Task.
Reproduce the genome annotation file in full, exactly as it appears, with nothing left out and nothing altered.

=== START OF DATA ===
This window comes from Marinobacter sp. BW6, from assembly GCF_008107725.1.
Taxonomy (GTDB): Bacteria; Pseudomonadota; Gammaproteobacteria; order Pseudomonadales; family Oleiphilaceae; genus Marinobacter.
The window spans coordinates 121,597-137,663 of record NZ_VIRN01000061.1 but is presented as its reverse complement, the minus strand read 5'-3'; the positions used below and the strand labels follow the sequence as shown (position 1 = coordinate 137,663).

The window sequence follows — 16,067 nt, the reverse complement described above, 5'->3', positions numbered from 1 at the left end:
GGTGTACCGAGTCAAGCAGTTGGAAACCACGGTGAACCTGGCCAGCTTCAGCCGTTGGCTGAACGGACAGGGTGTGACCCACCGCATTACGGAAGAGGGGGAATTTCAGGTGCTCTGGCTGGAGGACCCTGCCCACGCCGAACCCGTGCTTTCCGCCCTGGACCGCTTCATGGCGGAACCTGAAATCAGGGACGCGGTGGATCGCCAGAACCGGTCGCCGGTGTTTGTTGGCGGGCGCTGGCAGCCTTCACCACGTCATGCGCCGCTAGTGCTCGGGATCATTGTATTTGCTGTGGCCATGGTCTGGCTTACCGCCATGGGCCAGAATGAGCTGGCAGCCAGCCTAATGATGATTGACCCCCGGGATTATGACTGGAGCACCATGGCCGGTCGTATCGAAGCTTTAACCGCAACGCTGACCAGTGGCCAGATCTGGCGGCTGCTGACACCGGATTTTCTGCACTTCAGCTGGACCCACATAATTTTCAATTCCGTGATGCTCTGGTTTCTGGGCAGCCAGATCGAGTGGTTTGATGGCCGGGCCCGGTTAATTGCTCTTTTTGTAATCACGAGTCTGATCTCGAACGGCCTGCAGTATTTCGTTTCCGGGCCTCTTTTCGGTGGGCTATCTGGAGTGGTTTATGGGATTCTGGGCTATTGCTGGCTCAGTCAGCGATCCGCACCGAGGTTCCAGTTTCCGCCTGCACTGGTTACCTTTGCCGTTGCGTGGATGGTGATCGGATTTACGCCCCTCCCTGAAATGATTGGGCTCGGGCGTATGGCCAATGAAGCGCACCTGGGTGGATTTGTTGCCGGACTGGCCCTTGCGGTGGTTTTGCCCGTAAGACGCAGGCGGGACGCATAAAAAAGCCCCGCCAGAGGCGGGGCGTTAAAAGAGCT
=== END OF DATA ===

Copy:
This window comes from Marinobacter sp. BW6, from assembly GCF_008107725.1.
Taxonomy (GTDB): Bacteria; Pseudomonadota; Gammaproteobacteria; order Pseudomonadales; family Oleiphilaceae; genus Marinobacter.
The window spans coordinates 121,597-137,663 of record NZ_VIRN01000061.1 but is presented as its reverse complement, the minus strand read 5'-3'; the positions used below and the strand labels follow the sequence as shown (position 1 = coordinate 137,663).

The window sequence follows — 16,067 nt, the reverse complement described above, 5'->3', positions numbered from 1 at the left end:
GGTGTACCGAGTCAAGCAGTTGGAAACCACGGTGAACCTGGCCAGCTTCAGCCGTTGGCTGAACGGACAGGGTGTGACCCACCGCATTACGGAAGAGGGGGAATTTCAGGTGCTCTGGCTGGAGGACCCTGCCCACGCCGAACCCGTGCTTTCCGCCCTGGACCGCTTCATGGCGGAACCTGAAATCAGGGACGCGGTGGATCGCCAGAACCGGTCGCCGGTGTTTGTTGGCGGGCGCTGGCAGCCTTCACCACGTCATGCGCCGCTAGTGCTCGGGATCATTGTATTTGCTGTGGCCATGGTCTGGCTTACCGCCATGGGCCAGAATGAGCTGGCAGCCAGCCTAATGATGATTGACCCCCGGGATTATGACTGGAGCACCATGGCCGGTCGTATCGAAGCTTTAACCGCAACGCTGACCAGTGGCCAGATCTGGCGGCTGCTGACACCGGATTTTCTGCACTTCAGCTGGACCCACATAATTTTCAATTCCGTGATGCTCTGGTTTCTGGGCAGCCAGATCGAGTGGTTTGATGGCCGGGCCCGGTTAATTGCTCTTTTTGTAATCACGAGTCTGATCTCGAACGGCCTGCAGTATTTCGTTTCCGGGCCTCTTTTCGGTGGGCTATCTGGAGTGGTTTATGGGATTCTGGGCTATTGCTGGCTCAGTCAGCGATCCGCACCGAGGTTCCAGTTTCCGCCTGCACTGGTTACCTTTGCCGTTGCGTGGATGGTGATCGGATTTACGCCCCTCCCTGAAATGATTGGGCTCGGGCGTATGGCCAATGAAGCGCACCTGGGTGGATTTGTTGCCGGACTGGCCCTTGCGGTGGTTTTGCCCGTAAGACGCAGGCGGGACGCATAAAAAAGCCCCGCCAGAGGCGGGGCGTTAAAAGAGCT